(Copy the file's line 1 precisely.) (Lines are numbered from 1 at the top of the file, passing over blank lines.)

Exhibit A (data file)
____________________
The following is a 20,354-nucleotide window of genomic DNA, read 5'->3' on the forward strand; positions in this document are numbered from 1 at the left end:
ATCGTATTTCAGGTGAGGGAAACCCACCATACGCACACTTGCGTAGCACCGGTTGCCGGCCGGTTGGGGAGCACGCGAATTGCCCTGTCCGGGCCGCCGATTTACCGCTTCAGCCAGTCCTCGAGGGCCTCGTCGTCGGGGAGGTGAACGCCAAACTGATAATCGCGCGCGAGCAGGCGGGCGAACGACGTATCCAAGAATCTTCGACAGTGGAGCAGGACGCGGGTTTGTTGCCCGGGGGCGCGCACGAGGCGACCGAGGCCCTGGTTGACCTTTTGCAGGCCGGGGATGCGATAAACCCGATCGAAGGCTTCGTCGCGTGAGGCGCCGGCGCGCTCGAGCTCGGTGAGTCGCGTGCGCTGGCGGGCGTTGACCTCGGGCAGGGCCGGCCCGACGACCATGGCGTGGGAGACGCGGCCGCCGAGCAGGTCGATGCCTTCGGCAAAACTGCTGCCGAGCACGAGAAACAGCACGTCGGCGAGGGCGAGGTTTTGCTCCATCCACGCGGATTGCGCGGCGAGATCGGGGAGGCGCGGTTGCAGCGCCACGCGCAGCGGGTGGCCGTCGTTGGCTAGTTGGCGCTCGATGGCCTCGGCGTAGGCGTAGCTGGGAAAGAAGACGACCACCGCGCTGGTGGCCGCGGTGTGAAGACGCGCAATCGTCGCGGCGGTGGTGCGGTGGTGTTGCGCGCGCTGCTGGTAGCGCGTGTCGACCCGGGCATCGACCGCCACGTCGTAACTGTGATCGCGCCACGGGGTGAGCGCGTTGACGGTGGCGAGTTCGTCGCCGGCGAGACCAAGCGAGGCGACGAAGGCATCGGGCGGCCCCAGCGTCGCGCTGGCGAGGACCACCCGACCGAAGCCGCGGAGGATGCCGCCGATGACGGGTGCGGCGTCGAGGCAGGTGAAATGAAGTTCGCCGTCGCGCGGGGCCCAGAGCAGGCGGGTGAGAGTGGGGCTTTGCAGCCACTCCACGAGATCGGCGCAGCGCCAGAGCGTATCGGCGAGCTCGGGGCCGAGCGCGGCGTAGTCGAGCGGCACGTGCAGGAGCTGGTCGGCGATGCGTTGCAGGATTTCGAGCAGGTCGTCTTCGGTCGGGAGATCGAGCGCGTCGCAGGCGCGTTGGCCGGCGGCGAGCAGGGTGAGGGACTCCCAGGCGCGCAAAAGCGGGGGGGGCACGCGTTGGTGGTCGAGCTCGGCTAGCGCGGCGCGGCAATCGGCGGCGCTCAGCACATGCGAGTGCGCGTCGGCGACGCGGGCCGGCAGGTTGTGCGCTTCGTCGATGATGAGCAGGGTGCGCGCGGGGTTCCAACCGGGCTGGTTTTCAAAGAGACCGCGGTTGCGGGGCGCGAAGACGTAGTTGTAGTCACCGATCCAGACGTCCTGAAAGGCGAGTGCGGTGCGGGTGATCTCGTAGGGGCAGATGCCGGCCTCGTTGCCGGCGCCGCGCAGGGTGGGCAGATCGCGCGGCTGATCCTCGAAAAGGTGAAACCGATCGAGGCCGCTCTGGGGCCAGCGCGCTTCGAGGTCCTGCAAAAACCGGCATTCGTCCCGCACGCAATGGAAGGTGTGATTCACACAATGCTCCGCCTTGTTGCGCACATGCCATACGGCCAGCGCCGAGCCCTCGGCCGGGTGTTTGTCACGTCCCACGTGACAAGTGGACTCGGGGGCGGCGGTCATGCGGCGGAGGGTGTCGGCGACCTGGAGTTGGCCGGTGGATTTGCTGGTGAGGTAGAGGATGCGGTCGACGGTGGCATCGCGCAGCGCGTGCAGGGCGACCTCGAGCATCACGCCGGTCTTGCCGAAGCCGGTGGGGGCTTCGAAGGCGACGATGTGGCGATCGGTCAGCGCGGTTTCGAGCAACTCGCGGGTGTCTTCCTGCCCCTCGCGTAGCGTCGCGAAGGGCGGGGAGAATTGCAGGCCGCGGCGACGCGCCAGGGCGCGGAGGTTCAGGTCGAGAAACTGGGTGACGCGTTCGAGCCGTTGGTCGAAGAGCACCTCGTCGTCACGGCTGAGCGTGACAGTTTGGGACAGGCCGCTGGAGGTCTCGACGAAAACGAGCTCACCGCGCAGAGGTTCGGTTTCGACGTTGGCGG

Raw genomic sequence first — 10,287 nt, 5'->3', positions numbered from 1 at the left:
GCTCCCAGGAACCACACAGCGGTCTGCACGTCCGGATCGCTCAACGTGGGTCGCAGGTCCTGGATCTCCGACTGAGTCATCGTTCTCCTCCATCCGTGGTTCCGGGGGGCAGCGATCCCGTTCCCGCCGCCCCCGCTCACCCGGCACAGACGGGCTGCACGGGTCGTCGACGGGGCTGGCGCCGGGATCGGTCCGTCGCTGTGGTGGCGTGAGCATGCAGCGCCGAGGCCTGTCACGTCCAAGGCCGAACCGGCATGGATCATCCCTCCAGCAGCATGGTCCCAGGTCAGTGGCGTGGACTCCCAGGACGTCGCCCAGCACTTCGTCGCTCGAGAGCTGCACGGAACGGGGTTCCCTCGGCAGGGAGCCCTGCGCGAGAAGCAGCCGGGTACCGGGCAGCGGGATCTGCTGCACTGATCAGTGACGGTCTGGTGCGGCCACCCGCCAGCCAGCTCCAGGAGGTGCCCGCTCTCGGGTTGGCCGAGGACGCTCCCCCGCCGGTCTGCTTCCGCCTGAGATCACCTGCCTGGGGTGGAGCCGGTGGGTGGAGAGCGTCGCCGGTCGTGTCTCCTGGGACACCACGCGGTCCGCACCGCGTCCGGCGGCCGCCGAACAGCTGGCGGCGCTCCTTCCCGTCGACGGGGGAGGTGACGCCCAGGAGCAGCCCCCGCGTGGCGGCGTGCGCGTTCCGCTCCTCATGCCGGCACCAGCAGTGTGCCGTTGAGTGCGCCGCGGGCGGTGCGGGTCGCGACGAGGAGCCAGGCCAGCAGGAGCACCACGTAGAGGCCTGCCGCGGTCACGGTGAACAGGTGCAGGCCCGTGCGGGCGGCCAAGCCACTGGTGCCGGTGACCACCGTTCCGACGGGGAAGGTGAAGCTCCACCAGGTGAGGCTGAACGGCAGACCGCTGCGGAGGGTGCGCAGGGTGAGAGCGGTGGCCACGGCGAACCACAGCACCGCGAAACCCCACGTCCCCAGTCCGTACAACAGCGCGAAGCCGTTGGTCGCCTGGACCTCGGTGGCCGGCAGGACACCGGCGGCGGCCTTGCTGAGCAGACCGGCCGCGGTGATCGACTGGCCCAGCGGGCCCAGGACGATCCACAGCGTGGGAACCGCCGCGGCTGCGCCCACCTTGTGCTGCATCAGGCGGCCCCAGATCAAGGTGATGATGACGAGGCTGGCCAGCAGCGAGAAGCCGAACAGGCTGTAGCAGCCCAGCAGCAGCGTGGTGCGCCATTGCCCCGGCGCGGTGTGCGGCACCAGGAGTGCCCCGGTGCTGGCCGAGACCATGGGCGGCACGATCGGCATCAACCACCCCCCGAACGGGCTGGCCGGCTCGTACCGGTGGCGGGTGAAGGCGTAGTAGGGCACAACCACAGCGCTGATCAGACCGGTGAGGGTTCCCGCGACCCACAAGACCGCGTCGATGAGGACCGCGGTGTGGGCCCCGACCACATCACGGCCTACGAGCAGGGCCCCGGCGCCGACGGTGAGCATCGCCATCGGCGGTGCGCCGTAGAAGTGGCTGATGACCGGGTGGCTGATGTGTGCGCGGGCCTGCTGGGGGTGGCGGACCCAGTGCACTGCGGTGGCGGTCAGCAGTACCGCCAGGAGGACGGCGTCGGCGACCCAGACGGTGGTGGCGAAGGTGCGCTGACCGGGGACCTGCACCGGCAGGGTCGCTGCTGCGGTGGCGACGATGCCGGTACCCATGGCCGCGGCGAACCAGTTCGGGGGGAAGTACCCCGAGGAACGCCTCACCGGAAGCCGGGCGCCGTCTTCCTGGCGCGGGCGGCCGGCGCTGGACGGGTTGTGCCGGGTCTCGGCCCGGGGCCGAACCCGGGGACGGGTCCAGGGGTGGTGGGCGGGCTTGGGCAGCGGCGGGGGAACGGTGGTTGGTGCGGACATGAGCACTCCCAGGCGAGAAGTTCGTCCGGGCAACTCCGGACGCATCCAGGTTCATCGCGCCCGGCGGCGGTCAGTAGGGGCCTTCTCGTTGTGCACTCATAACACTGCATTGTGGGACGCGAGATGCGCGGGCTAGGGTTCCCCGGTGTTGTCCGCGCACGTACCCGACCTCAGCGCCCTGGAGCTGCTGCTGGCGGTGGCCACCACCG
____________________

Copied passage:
The following is a 20,354-nucleotide window of genomic DNA, read 5'->3' on the forward strand; positions in this document are numbered from 1 at the left end: